POUND. Law in Books and Law in Action | Jurisprudence | Equity (Law)When Tom Sawyer and Huck Finn had determined top rescue Jim by digging under the cabin where he was con- fined, it seemed to the uninformed lay mind of Huck Finn that some old picks the boys had found were the proper implements to use. But Tom knew better. From reading he knew what was the right course in such cases, and he called for case-knives. And there ain't no other way that ever I heard of, and I've read all the books that gives any informa- tion about these things. They always dig out with a case- knife. But after they had dug till nearly midnight and they were tired and their hands were blistered, and they had made little progress, a light came to Tom's legal mind. He dropped his knife and, turn- ing to Huck, said firmly, " Gimme a case-knife.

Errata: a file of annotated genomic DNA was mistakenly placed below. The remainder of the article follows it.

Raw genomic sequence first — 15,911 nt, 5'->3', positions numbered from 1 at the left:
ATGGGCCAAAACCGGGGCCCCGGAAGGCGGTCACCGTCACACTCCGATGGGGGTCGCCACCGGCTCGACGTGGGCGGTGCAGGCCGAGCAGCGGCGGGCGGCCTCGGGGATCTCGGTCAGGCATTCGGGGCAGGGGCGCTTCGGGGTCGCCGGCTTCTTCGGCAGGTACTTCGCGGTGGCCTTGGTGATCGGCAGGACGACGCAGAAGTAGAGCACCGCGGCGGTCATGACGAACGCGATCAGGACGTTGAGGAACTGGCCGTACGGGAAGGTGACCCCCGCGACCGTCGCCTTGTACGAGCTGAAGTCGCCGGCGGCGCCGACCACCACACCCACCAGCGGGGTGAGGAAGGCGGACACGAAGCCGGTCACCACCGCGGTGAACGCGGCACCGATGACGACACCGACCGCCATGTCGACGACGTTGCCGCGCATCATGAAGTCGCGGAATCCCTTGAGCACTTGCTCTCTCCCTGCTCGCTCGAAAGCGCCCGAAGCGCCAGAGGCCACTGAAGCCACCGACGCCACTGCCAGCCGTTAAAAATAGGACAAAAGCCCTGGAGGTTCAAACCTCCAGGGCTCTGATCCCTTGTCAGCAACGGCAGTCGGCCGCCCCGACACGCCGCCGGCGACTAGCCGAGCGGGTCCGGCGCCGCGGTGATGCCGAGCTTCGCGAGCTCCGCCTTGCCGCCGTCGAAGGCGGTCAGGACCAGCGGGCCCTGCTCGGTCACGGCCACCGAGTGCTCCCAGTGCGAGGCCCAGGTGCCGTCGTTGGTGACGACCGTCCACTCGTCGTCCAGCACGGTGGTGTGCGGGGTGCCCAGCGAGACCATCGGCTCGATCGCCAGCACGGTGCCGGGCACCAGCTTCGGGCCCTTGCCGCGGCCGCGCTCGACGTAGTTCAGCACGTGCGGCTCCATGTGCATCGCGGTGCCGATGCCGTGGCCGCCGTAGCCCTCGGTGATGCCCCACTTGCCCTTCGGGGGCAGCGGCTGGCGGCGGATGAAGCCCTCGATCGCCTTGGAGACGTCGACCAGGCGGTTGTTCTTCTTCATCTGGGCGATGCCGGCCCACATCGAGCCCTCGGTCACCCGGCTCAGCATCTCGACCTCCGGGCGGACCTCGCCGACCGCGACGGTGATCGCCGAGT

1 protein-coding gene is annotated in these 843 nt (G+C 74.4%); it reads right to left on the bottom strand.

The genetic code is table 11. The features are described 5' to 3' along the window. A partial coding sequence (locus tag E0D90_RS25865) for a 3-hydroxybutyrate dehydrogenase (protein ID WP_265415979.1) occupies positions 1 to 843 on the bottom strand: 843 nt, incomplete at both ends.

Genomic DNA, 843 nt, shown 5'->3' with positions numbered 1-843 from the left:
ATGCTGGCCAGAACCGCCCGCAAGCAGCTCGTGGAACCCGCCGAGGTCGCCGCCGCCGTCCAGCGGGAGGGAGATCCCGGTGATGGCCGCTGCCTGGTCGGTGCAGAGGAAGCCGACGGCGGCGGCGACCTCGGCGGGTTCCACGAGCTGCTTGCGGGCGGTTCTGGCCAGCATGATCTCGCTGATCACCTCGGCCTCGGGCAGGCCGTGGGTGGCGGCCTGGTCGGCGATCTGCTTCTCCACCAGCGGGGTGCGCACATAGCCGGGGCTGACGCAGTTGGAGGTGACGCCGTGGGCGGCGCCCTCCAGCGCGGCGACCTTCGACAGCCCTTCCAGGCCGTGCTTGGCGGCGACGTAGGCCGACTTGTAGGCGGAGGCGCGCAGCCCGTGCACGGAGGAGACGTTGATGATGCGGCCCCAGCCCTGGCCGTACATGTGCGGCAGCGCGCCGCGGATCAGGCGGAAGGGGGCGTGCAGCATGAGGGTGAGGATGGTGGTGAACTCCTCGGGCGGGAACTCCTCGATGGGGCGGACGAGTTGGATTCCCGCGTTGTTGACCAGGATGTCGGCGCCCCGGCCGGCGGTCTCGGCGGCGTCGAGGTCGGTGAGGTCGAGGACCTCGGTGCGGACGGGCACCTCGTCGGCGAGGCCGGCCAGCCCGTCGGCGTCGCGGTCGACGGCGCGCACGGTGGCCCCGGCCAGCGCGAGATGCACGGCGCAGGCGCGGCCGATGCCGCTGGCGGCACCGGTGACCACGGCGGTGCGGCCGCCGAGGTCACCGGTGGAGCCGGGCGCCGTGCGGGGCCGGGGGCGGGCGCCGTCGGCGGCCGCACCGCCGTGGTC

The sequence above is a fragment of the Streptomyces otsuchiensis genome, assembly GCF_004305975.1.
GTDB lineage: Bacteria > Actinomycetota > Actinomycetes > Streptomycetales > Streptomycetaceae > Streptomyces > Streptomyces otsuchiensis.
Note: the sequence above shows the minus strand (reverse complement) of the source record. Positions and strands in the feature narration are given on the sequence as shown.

Law in action
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THE POUND THEORY
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Jean-Louis Halperin. I would argue that in the article, Pound did not clearly distinguish between two separate situations: 1 the departure of decisions of courts from statements of statutory or constitutional law, and 2 the discrepancy between doctrine in books and empirical data about law. This second observation has fed various strands of jurisprudence, if often only through the repetition of the well-quoted formula. It is not my purpose here to address all of the controversies concerning the relationship between legal science and facts. Hart, and Alf Ross about law and facts.